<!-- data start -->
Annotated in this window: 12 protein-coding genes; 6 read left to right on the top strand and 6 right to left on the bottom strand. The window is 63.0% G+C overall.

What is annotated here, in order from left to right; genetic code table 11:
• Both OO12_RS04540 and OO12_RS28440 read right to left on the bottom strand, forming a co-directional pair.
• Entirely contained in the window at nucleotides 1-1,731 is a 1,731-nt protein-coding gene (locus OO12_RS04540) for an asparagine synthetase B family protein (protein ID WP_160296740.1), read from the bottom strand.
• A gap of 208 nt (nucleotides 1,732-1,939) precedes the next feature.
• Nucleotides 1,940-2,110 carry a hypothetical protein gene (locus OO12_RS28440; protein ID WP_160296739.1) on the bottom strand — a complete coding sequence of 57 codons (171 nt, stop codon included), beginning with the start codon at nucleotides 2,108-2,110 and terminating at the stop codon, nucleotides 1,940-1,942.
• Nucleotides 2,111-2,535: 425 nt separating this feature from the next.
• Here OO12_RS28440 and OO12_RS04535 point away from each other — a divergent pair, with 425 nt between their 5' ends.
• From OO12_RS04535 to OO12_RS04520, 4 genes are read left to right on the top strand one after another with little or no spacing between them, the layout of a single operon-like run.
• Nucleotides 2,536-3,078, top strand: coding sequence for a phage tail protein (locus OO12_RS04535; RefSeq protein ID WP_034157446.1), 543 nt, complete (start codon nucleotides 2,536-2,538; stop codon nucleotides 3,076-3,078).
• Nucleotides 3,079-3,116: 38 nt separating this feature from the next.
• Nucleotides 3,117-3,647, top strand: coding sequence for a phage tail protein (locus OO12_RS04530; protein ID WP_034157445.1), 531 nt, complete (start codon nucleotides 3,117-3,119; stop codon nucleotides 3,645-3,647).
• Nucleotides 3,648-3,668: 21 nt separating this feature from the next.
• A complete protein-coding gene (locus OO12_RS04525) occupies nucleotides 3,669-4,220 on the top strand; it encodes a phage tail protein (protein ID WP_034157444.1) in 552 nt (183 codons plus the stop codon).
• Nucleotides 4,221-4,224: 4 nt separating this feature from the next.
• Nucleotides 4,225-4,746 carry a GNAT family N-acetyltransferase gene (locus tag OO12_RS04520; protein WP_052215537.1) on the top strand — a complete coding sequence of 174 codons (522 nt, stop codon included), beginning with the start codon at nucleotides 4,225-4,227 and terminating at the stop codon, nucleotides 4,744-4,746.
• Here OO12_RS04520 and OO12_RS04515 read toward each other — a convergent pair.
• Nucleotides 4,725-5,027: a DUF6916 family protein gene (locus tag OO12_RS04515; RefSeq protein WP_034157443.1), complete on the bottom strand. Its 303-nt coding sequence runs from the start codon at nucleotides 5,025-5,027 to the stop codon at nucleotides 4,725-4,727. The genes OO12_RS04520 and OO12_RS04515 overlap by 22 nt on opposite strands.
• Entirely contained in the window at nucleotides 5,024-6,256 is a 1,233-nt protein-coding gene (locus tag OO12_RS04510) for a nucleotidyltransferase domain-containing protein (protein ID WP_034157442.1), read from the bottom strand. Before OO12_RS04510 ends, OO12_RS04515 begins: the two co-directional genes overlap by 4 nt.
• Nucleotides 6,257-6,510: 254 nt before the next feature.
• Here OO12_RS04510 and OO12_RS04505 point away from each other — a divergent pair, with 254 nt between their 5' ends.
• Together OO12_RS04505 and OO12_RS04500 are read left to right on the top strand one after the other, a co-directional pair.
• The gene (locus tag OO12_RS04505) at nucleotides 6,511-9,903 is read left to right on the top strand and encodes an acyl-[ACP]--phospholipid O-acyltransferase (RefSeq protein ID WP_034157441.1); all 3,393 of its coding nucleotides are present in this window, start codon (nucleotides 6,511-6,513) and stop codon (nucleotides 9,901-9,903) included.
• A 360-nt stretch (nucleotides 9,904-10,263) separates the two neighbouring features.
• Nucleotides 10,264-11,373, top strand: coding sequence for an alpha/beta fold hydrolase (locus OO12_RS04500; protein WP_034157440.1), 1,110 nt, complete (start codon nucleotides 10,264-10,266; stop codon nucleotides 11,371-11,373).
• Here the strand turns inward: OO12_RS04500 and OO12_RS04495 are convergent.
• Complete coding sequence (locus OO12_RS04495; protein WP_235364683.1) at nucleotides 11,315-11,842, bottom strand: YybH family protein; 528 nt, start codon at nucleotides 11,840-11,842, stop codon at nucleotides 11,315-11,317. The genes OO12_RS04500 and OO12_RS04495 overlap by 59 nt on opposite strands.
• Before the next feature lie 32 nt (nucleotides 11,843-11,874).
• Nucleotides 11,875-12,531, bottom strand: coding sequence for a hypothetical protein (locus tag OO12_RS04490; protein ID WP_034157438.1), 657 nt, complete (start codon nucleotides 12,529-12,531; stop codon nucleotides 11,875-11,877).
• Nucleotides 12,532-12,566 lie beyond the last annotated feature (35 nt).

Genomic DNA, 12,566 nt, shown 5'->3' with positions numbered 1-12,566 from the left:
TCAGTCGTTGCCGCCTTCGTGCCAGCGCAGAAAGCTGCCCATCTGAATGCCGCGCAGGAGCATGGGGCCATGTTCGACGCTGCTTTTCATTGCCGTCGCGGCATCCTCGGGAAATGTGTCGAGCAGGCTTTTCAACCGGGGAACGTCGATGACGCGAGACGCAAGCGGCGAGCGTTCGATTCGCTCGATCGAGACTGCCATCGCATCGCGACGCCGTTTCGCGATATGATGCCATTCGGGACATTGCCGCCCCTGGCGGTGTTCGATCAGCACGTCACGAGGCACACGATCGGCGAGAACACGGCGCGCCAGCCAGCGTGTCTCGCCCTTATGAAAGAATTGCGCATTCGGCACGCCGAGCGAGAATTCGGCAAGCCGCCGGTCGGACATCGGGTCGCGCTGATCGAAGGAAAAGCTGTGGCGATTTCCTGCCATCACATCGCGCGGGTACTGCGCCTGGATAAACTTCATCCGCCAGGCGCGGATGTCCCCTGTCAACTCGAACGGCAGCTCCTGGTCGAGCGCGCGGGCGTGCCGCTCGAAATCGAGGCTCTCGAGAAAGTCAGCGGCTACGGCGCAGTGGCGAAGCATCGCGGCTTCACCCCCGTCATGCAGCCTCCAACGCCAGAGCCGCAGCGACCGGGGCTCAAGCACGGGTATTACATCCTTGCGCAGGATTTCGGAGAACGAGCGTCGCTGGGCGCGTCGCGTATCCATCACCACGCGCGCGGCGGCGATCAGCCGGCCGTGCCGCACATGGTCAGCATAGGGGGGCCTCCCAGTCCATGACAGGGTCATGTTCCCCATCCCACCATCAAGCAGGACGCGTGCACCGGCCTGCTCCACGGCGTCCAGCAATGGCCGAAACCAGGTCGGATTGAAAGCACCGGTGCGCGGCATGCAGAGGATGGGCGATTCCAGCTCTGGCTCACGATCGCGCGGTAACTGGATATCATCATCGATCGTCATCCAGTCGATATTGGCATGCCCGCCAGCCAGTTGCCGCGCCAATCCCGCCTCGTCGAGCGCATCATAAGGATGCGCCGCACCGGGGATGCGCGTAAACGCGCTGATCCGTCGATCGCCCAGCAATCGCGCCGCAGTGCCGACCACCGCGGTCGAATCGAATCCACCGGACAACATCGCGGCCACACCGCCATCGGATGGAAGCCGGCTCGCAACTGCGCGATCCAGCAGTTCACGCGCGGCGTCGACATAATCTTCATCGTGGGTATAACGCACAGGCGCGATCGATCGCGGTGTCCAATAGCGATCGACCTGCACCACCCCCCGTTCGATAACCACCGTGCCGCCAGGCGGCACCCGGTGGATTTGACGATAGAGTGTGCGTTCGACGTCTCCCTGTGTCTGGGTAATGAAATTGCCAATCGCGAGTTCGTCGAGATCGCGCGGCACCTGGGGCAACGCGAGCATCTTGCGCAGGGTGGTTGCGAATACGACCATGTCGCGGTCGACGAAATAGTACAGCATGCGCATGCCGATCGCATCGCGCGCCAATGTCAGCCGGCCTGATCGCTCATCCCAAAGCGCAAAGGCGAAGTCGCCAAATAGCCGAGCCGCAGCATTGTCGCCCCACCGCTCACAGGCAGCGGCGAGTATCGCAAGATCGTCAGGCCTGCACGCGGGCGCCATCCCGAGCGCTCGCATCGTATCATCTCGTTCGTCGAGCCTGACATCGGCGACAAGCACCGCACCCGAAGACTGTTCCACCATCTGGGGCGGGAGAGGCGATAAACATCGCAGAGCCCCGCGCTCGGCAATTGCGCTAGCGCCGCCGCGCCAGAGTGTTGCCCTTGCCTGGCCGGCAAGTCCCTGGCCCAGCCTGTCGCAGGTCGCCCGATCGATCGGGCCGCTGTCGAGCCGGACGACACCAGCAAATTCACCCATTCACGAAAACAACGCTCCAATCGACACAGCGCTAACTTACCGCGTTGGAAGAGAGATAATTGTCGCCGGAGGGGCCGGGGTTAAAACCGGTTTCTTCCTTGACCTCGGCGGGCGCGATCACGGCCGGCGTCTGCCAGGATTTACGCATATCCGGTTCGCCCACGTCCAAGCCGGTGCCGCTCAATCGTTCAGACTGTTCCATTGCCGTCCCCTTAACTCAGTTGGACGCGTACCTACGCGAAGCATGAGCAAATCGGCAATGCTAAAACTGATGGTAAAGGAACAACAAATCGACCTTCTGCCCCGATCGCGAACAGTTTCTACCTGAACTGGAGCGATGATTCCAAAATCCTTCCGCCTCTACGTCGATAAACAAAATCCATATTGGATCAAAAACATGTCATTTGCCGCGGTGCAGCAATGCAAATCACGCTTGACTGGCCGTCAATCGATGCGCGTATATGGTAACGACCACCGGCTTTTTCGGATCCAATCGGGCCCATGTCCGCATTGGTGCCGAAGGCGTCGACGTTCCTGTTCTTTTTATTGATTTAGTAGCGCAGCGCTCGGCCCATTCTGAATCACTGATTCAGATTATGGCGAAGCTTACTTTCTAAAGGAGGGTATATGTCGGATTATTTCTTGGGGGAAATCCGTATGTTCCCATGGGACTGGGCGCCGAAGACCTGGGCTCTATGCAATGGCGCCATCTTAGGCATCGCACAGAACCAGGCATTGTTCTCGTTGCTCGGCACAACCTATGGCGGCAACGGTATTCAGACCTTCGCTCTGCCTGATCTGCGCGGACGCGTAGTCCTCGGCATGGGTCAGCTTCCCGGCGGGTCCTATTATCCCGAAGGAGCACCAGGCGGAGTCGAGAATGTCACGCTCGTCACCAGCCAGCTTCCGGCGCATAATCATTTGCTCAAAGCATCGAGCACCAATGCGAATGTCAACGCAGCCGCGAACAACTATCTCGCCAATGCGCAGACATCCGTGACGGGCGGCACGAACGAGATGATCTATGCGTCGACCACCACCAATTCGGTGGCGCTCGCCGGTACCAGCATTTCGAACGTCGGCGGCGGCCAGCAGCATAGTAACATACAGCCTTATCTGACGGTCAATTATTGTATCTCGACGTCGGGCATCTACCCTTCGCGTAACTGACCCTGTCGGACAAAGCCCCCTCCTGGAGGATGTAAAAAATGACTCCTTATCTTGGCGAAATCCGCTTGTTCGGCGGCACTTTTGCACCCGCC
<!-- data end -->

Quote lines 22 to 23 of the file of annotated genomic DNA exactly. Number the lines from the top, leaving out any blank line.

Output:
• Together OO12_RS04505 and OO12_RS04500 are read left to right on the top strand one after the other, a co-directional pair.
• The gene (locus tag OO12_RS04505) at nucleotides 6,511-9,903 is read left to right on the top strand and encodes an acyl-[ACP]--phospholipid O-acyltransferase (RefSeq protein ID WP_034157441.1); all 3,393 of its coding nucleotides are present in this window, start codon (nucleotides 6,511-6,513) and stop codon (nucleotides 9,901-9,903) included.